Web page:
Drane v. GeorgiaAnnotate this Case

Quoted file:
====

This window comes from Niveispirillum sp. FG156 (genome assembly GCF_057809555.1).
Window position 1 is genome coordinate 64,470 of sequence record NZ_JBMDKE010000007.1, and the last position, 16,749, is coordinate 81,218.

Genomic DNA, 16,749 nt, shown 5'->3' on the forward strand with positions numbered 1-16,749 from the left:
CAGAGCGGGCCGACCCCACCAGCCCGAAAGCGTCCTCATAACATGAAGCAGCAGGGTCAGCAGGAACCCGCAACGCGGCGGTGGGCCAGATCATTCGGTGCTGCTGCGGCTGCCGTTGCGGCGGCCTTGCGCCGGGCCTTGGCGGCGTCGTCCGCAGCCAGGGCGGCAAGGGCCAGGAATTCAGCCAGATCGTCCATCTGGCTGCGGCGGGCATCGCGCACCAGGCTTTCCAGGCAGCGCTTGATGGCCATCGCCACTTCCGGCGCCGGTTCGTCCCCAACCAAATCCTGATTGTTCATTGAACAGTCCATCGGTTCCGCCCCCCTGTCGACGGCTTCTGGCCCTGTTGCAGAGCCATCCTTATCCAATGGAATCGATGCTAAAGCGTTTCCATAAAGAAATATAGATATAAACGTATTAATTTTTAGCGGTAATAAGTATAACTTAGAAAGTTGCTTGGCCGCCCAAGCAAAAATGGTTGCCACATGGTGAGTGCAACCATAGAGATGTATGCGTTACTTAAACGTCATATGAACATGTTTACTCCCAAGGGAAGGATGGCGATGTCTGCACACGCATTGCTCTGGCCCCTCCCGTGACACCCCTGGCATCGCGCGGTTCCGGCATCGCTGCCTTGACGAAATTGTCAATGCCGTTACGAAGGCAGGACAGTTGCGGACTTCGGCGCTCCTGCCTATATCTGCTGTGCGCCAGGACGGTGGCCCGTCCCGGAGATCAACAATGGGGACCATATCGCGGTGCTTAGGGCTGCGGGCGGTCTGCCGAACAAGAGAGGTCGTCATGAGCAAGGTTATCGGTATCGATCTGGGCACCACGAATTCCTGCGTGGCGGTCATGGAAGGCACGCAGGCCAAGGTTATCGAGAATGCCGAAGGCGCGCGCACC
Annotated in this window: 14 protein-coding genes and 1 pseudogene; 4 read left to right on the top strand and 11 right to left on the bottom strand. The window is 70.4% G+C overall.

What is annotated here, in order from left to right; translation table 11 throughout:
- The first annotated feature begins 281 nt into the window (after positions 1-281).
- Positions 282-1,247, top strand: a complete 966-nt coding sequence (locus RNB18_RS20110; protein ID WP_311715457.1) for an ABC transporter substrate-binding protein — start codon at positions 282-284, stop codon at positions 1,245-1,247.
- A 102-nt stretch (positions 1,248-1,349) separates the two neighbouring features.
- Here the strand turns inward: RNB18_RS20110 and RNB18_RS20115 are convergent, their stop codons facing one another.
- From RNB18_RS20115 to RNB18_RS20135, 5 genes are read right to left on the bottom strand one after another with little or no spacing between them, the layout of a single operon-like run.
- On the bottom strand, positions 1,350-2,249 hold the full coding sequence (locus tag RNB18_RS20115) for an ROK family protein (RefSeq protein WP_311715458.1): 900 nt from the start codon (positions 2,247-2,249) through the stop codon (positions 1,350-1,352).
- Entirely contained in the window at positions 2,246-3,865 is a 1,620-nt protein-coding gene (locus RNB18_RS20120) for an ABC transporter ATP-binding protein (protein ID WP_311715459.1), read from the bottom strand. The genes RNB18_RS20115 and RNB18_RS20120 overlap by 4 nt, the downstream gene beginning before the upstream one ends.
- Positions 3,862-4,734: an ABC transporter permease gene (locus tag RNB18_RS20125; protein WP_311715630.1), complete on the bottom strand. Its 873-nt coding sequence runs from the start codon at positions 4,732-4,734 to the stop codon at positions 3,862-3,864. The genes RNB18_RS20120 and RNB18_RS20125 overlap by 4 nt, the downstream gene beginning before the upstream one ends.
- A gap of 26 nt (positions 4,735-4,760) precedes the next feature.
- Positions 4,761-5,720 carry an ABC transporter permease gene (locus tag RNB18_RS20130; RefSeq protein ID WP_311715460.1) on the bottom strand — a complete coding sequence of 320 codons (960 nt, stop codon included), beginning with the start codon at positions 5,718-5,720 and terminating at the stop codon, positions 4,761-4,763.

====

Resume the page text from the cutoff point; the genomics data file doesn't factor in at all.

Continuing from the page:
A jury convicted Leonard Maurice Drane of committing murder and aggravated battery against Renee Blackmon and sentenced him to death. Initially on direct appeal, the Supreme Court affirmed on a number of issues and held that the evidence for the convictions and for the statutory aggravating circumstances supporting the death sentence was sufficient. However, the Court remanded the case back to the trial court to conduct a hearing regarding the State's use of peremptory strikes during jury selection and regarding the court's exclusion of testimony of a jail inmate to whom Defendant's co-defendant had allegedly confessed during the guilt/innocence phase of testimony. After the hearing, the Supreme Court affirmed Defendant's convictions and death sentence. Defendant filed a petition for habeas corpus in 2000 which was denied in 2009. In 2010, in response to his application for a certificate of probable cause to appeal the denial of habeas relief, the Supreme Court remanded Defendant's habeas application for further consideration of two issues (not relevant to this appeal). That same year which the habeas application was still pending, Defendant filed an extraordinary motion for new trial in the original trial court claiming that Defendant's co-defendant had confessed to a parole officer as the sole perpetrator of the murder. This motion was denied, and Defendant appealed that denial to the Supreme Court. Upon review, the Supreme Court found that the "newly discovered" evidence of the parole-officer-confession would not have produced a different result at trial had it been admitted. As such, the Court found that the trial court did not abuse its discretion in denying the extraordinary motion for a new trial, and affirmed the court's judgment.